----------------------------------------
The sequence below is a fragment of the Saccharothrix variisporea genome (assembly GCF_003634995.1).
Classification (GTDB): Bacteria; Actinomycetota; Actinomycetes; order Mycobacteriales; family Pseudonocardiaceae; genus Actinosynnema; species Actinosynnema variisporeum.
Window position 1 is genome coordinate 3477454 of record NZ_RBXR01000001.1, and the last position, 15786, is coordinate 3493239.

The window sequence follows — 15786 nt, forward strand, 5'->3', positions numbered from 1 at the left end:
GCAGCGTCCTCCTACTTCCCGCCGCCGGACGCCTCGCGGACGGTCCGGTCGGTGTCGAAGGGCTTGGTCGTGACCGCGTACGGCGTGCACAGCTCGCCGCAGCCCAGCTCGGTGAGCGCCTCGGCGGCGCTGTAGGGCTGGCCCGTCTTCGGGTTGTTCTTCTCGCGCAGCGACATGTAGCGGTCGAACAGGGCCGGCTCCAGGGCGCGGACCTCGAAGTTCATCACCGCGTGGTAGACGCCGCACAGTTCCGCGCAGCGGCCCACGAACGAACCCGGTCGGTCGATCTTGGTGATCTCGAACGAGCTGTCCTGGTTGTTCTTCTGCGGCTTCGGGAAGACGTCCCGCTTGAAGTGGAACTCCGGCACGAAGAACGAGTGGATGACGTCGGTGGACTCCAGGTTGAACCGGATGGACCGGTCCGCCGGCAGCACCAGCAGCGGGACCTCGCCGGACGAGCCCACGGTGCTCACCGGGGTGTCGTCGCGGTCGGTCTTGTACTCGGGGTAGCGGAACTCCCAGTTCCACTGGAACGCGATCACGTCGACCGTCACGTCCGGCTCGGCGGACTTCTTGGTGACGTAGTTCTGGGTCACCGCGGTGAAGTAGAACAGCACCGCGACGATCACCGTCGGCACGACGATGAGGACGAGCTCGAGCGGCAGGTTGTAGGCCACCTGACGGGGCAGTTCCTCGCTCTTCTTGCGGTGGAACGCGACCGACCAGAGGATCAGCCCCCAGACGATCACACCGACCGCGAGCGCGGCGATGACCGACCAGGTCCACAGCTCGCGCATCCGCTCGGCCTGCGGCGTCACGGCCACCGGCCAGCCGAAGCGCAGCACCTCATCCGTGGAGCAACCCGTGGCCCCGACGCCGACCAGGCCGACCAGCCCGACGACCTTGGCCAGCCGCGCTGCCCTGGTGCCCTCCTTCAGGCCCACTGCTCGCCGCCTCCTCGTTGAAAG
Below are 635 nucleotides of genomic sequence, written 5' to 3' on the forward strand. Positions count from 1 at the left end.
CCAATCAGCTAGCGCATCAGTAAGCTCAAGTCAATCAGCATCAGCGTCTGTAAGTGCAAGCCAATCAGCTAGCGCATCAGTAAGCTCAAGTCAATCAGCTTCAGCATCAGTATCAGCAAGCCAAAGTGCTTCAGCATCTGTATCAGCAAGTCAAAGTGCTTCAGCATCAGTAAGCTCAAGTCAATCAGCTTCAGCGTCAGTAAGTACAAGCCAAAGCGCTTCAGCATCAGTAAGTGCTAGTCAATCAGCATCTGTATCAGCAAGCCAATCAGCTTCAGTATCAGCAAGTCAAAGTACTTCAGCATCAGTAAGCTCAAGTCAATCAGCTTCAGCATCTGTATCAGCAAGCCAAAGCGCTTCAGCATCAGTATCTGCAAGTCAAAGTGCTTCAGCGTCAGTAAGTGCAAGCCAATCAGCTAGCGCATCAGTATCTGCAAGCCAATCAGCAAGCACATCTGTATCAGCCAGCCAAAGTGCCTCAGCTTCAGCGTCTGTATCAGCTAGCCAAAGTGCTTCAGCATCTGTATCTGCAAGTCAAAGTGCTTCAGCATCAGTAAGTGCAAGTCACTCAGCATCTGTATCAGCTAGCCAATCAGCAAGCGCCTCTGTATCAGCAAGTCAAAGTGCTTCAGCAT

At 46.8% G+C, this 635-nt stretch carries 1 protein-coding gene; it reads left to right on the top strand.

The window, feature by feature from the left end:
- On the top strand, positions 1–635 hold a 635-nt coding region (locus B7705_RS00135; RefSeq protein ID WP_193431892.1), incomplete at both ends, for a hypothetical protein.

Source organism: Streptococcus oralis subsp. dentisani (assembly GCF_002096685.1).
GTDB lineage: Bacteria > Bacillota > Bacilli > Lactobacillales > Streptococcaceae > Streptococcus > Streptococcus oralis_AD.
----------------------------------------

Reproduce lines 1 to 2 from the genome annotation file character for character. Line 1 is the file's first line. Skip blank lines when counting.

The sequence below is a fragment of the Saccharothrix variisporea genome (assembly GCF_003634995.1).
Classification (GTDB): Bacteria; Actinomycetota; Actinomycetes; order Mycobacteriales; family Pseudonocardiaceae; genus Actinosynnema; species Actinosynnema variisporeum.